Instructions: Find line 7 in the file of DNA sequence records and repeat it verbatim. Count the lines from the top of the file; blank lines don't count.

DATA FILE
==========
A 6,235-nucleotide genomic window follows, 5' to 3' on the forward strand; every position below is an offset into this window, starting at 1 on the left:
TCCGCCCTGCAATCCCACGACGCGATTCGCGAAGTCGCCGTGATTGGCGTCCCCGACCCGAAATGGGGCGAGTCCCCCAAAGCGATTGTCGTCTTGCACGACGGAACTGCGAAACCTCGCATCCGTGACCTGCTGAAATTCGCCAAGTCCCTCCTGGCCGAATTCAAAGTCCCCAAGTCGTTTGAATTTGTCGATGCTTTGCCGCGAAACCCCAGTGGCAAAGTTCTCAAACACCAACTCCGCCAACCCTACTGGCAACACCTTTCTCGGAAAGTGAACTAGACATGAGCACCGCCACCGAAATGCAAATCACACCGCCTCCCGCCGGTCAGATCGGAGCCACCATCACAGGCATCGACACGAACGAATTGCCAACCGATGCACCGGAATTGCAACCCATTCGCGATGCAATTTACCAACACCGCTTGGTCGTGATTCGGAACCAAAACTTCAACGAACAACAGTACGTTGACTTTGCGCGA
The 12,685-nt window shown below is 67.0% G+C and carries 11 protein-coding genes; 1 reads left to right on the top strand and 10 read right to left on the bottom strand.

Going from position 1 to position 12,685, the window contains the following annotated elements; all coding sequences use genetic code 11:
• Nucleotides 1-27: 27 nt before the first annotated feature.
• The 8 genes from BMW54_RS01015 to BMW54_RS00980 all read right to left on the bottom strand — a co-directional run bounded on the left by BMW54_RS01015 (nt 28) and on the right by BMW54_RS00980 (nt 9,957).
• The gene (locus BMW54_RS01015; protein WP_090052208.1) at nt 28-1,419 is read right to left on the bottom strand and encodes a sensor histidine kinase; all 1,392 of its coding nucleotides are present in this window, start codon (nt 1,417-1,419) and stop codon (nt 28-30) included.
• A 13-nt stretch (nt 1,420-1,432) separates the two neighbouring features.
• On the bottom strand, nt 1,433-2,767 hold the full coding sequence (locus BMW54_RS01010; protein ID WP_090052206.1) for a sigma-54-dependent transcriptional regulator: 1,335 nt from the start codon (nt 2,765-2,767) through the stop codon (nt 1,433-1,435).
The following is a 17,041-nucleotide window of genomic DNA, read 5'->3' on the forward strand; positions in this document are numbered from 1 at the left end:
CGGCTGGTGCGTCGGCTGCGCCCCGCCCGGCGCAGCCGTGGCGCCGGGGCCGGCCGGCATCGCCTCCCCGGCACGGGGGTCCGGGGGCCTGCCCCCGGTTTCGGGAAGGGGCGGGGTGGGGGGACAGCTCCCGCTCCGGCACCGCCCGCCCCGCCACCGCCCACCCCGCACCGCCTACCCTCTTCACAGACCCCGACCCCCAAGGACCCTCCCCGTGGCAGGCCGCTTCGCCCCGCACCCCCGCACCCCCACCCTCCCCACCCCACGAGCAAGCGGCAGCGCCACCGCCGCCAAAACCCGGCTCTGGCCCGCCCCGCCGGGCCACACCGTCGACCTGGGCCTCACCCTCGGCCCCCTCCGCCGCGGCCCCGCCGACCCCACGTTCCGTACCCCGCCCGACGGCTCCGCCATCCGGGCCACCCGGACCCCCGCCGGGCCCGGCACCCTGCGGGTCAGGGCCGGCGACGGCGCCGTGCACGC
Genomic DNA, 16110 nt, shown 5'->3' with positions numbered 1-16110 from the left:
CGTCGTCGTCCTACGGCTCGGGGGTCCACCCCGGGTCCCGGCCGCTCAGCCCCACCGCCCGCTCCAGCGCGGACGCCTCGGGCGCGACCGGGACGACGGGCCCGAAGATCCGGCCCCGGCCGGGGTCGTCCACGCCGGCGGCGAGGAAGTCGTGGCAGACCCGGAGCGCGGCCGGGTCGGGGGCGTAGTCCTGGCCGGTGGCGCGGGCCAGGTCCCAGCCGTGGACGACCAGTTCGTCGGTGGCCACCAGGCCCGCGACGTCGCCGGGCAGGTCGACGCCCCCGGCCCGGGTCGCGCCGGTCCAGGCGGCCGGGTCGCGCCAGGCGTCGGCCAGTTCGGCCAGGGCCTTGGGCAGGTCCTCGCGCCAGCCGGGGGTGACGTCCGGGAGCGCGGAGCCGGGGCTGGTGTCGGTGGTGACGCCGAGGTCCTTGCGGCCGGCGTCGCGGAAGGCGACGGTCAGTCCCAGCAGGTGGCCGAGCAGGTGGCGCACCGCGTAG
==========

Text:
• The gene (locus BMW54_RS01015; protein WP_090052208.1) at nt 28-1,419 is read right to left on the bottom strand and encodes a sensor histidine kinase; all 1,392 of its coding nucleotides are present in this window, start codon (nt 1,417-1,419) and stop codon (nt 28-30) included.